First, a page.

What Is An Attitude Of Confidence?

An attitude of confidence is a way of life that finds strong and firm trust in the fear of the Lord. As this confidence in the Lord grows we learn to prominently seek after the kingdom of God above all else and to continually pray with thanksgiving about all things. This leads to a God-given peace which passes all understanding and keeps our hearts and minds through Christ Jesus.
Psalm 16:1-2; 65:4-7; 118:8-9; Proverbs 3:26; 12:25

There Is Strong Confidence In The Fear Of The Lord

  • Confidence is the feeling and conviction of firm trust in someone or something. Thus, the core of confidence is trust—to strongly rely on—but trust is only as useful as its object—the person or thing you put your trust in. For believers, there is a strong confidence in the fear of the Lord. Fear means to respect. It means we have the highest reverential respect for God because He is the creator of everything and this respect demands trust. Therefore, an “attitude of confidence” means to have a determined and authentic way of thinking and feeling about God that expresses our firm trust and reliance in Him—which leads to seeking God above all else and relying on God in prayer with thanksgiving in all things which ultimately results in peace in God and courageous bold faith-filled living for the glory of God.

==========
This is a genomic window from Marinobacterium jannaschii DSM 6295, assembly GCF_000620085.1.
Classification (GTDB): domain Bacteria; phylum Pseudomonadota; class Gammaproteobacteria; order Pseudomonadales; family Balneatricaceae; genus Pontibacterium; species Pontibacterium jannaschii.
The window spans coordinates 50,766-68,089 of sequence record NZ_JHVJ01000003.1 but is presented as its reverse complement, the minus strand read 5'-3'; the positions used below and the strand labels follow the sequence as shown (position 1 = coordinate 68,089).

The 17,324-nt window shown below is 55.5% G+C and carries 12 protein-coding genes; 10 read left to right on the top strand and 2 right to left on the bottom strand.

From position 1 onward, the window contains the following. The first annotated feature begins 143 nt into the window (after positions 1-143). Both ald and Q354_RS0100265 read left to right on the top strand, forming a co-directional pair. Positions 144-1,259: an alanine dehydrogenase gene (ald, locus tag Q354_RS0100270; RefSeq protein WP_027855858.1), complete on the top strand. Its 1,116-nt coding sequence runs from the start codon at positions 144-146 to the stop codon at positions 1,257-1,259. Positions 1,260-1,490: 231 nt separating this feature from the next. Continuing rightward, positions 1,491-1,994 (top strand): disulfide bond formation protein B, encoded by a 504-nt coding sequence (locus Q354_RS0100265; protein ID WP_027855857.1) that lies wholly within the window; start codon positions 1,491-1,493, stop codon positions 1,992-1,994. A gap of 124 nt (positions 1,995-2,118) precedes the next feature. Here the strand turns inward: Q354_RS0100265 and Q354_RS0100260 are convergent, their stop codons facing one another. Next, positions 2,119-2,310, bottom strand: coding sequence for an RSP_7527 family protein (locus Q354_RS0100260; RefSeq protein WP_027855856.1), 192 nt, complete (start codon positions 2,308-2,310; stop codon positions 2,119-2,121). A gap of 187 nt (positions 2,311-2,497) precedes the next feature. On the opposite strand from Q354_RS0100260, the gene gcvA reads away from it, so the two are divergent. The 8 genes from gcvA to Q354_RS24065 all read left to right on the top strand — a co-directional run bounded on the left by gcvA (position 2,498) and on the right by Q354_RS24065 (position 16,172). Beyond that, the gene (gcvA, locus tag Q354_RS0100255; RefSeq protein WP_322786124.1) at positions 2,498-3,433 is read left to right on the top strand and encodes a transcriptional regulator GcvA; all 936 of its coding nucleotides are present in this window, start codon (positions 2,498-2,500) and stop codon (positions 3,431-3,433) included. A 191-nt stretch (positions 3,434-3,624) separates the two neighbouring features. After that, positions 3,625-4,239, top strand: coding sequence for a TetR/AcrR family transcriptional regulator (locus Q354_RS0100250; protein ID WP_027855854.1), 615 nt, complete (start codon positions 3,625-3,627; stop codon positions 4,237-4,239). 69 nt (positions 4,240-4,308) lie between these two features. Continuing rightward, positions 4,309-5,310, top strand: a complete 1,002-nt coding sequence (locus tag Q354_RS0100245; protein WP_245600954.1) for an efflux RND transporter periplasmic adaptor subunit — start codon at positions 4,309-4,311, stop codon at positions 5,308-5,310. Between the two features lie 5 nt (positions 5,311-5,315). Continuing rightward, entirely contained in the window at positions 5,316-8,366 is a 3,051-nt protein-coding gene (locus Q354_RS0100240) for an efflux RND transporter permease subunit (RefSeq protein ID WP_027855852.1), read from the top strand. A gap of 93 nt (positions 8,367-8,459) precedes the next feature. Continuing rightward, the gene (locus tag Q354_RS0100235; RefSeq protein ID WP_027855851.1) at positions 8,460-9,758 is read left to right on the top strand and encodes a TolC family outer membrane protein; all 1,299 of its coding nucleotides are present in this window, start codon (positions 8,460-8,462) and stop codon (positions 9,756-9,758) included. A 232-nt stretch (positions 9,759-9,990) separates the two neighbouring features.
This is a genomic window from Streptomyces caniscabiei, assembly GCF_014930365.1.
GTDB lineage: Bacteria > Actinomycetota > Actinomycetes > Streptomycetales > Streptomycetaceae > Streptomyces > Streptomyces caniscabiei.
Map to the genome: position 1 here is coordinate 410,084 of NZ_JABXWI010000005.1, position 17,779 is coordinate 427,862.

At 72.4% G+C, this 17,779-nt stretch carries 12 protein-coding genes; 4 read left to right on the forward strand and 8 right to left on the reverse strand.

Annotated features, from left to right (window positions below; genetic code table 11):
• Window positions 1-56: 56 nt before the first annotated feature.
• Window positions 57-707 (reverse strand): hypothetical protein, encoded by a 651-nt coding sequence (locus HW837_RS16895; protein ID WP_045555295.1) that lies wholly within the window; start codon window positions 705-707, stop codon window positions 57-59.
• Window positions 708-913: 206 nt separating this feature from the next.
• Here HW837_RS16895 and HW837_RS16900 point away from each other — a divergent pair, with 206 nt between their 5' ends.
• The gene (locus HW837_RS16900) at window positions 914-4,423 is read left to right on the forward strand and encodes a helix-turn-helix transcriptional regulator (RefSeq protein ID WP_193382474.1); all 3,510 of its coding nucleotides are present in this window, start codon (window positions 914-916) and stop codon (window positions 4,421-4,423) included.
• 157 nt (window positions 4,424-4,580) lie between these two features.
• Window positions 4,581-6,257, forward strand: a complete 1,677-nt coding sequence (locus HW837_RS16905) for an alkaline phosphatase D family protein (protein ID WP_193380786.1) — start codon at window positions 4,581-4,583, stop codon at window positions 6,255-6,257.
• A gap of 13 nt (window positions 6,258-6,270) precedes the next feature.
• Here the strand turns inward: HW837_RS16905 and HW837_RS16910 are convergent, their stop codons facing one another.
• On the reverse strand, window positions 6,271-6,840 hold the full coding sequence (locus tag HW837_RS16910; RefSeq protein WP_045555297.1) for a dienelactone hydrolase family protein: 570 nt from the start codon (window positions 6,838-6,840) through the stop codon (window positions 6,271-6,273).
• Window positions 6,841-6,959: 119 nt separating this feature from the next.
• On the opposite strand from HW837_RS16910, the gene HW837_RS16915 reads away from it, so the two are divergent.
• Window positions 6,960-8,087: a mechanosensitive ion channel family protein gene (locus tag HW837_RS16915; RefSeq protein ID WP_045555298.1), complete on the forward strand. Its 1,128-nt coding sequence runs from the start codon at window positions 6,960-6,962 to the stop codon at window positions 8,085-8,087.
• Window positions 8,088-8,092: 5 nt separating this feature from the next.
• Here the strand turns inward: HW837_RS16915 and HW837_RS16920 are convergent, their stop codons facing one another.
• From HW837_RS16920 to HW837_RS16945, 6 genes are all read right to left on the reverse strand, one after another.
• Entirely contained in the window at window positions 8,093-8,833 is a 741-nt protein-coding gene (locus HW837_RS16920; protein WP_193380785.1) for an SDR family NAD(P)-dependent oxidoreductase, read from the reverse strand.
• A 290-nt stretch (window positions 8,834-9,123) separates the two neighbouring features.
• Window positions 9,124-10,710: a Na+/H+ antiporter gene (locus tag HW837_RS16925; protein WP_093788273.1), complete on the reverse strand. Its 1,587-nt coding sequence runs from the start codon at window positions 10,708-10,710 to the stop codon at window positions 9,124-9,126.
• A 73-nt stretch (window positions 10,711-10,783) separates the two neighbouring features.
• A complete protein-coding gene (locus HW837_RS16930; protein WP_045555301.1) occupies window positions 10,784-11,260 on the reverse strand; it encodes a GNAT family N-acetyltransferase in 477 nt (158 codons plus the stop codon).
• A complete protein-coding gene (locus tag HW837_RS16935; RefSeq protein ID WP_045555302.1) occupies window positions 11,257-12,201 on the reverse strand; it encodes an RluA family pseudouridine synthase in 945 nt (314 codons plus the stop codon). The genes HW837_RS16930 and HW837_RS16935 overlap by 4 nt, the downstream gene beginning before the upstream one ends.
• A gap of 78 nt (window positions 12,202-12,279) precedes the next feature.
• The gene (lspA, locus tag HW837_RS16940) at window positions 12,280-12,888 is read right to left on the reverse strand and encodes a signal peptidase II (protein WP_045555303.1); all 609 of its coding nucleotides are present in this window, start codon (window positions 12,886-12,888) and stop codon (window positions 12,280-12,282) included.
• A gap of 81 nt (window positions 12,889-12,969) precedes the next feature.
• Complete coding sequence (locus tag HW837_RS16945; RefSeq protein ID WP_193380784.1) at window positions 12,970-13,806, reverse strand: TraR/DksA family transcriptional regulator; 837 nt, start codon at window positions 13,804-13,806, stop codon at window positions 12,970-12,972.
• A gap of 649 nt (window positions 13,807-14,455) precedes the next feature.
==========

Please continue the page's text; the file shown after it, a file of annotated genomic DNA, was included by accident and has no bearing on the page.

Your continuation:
Proverbs 14:26; 25:19
  • As believers, we have a “continual confidence” if we walk by faith and not by sight. This confidence is rooted in the truth and hope that if we are “absent from the body” we will be “present with the Lord”. This means that once our soul/spirit leaves our earthly bodies we are certain that God will give us a glorified, resurrected body in heaven. God gave us the “earnest” or deposit of the Holy Spirit to give us the confidence that this will come about. Therefore, in this good courage we labour, aspire, aim and make it our goal to be accepted of or to please Jesus—no matter if we are still in this body or present with Him. Also knowing that we will receive what is due (rewards not punishment) for what we have done in our bodies at the judgment seat of Christ.
    2 Corinthians 4:13-18; 5:1-10; Philippians 1:6, 21; 3:2-12; (John 5:24; Romans 8:1; 1 Corinthians 3:12-15)
  • As believers, we have a “confidence of access” through faith in Christ Jesus our Lord. This confidence of access means that through the incredible gospel of Jesus we can boldly and confidently approach God. We are given the opportunity to have direct access and communication to God through prayer and the hope of one day literally being admitted into the presence of the Lord. Because of this, Paul tells the Ephesians to “faint not” or to not lose heart or be discouraged over his tribulations for them because it is preceding their glory—to know, experience and enter into our eternal state with God.